As with most important decisions, pros and cons exist in making the choice to purchase the business that employs you.  And some elements of the decision are both a pro and a con.  Such is the case when you decide to purchase your employer’s business. As an “insider” you are generally very familiar with the operations and personnel involved in the business, which gives you a distinctive edge over an outside purchaser.  At the same time, that advantage can create a blind spot as you make a buying decision based on your presumption that the business will continue operating as it had in the past, prior to you taking ownership.  Even if no immediate changes are made in operations, there may be changes in performance as the people who knew you as a fellow employee adjust to the idea of you as their new “boss”.  That being said, however, the advantages an insider has in purchasing a business generally outweigh the challenges.

Chris Carlson is someone who bought his boss’s business. Chris joined West Michigan Grinding in 1996 as a machinist. After graduating from Ferris State University in 2000, he advanced to a position in sales. From early on, Chris thought that he would eventually like to buy the business from Don, so he continually accepted new responsibilities as he grew more emotionally invested in the company. Chris moved from sales to purchasing and then on to quality manager after a couple of years. In 2011, he was made general manager to assist owner Don Martines running the business. Shortly thereafter, he was basically running the business for Don.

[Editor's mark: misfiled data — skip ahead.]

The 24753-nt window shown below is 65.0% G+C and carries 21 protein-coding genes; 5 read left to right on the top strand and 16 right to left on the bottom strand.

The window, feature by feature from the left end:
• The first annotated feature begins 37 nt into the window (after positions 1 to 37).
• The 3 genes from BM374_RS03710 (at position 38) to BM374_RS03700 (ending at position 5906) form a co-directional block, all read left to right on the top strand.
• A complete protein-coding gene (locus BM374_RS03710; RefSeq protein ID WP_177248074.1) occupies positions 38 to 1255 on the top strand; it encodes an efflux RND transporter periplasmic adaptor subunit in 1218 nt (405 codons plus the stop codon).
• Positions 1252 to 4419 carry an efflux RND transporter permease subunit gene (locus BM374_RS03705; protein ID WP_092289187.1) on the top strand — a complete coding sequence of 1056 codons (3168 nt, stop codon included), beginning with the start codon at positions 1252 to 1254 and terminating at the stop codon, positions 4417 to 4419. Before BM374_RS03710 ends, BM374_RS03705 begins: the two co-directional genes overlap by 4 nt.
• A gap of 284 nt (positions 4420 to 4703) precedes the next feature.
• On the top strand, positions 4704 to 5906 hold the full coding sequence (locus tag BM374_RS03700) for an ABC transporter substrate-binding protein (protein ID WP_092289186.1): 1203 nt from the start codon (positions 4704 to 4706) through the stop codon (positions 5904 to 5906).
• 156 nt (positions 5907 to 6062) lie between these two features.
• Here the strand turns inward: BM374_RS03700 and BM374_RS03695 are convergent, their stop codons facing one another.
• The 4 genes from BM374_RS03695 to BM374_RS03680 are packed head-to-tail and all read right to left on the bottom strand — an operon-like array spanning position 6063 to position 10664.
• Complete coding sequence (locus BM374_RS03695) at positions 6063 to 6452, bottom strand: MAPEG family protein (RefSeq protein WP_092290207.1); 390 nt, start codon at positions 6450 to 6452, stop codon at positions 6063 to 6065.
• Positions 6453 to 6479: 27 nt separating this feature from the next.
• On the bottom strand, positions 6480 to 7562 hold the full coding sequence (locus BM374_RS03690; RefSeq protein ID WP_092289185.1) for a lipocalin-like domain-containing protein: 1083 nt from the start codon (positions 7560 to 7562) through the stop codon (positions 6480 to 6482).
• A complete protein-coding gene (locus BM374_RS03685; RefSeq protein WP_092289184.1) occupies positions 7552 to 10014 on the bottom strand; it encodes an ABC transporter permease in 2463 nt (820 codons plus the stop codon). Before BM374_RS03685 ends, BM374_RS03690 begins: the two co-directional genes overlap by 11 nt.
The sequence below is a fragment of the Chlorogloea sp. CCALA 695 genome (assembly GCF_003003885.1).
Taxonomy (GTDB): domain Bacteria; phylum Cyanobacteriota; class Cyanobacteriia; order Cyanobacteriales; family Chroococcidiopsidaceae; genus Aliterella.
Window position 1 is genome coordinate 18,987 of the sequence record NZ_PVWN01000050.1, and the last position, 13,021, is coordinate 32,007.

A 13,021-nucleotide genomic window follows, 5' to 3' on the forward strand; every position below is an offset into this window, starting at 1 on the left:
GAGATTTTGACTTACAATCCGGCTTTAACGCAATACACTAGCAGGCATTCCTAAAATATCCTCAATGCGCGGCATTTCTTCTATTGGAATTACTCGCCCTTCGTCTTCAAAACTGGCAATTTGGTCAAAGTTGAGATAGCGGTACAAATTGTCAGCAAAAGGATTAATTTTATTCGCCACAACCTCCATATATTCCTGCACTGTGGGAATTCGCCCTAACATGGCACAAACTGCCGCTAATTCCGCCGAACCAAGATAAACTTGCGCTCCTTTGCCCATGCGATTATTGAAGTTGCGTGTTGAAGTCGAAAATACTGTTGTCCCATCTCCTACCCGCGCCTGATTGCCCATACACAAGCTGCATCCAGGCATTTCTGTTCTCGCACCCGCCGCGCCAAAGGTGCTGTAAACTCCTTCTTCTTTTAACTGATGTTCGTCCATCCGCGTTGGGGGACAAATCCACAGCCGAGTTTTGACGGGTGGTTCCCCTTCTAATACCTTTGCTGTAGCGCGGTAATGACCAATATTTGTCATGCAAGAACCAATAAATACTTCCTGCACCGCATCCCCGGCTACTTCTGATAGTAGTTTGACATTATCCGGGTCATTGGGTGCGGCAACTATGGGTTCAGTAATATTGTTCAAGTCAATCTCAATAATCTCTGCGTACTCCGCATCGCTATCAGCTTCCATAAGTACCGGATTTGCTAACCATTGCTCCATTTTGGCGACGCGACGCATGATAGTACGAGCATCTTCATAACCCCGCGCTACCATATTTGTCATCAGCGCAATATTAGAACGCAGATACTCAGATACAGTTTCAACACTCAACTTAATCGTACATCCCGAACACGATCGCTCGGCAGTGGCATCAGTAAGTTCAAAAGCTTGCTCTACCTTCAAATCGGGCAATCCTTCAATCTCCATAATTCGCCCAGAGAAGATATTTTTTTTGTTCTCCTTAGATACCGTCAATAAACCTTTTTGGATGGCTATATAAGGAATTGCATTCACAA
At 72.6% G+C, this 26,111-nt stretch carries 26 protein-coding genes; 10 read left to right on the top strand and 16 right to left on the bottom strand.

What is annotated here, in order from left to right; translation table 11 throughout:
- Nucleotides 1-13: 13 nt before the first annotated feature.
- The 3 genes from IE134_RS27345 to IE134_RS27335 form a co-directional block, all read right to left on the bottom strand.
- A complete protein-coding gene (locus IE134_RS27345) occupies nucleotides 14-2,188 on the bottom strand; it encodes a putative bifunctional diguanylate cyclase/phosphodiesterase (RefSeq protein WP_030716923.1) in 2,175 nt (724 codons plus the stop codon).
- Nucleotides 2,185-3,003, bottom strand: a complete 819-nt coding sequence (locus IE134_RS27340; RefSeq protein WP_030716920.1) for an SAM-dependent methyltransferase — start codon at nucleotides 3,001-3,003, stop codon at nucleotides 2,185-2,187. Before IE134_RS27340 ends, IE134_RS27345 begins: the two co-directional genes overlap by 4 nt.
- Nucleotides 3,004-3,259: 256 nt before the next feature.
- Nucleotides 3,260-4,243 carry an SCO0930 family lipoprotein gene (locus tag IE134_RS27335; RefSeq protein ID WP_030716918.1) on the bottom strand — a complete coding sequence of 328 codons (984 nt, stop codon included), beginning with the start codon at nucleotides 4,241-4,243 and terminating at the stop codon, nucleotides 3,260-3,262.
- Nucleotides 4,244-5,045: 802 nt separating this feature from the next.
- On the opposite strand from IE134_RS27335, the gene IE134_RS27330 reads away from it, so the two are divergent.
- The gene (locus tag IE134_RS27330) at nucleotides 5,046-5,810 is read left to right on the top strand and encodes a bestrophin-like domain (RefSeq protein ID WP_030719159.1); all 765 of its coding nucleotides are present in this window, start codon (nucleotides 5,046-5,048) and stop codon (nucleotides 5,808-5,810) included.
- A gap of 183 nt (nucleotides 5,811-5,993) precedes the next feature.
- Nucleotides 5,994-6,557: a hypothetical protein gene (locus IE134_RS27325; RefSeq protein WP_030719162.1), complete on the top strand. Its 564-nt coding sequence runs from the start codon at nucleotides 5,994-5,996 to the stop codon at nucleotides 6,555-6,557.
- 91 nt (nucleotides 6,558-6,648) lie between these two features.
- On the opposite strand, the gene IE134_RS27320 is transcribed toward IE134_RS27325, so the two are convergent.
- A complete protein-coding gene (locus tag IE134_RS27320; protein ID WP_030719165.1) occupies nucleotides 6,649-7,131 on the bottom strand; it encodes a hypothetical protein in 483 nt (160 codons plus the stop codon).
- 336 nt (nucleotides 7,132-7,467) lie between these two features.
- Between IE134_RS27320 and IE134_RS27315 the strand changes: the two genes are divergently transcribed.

After investing more than a decade into learning how West Michigan Grinding operated from the ground level up, Chris Carlson finally felt prepared to take the leap and purchase the business. Banks and the United States Small Business Administration (SBA) are usually very supportive of employees buying a business in which they have years of experience. The learning curve is relatively flat compared to a buyer from the outside purchasing the business, so the transaction is generally considered a good investment for the financial institutions involved.

Chris came to Left Coast Capital to be prequalified for the purchase. We worked with Huntington Bank through the process, and referred Chris to a CPA and attorney to assist with the transaction. After getting his finances and documentation in order, we were able to present Don with an offer. We worked with Chris and Don to negotiate an equitable price with fair terms, and Chris became the new owner of West Michigan Grinding in October 2020. Since Chris was already operating the business for Don before the offer to purchase was made, the transition of ownership was largely a formality, and the business continued “as usual” during what can sometimes be the tumultuous period of transition.

There are many reasons why insider deals happen. Sometimes it is a generational transition, but frequently it is just a change in life circumstances for the owner, or an interest in acquisition expressed by an employee. Chris Carlson’s story is an almost picture perfect example of how to successfully integrate and purchase the business that you work for.

If you are thinking of buying your employer’s business, or know of someone who is thinking of purchasing the business they work for, contact us for a free phone consultation to discuss the pros and cons of the specific business and situation. We can help you to determine if investment is right for you and how to fund the acquisition.


Eric Seifert, Principal 

Left Coast Capital Resources LLC

616.822.3804 This email address is being protected from spambots. You need JavaScript enabled to view it.


297 West Clay Ave. - Suite 101

Muskegon, MI 49440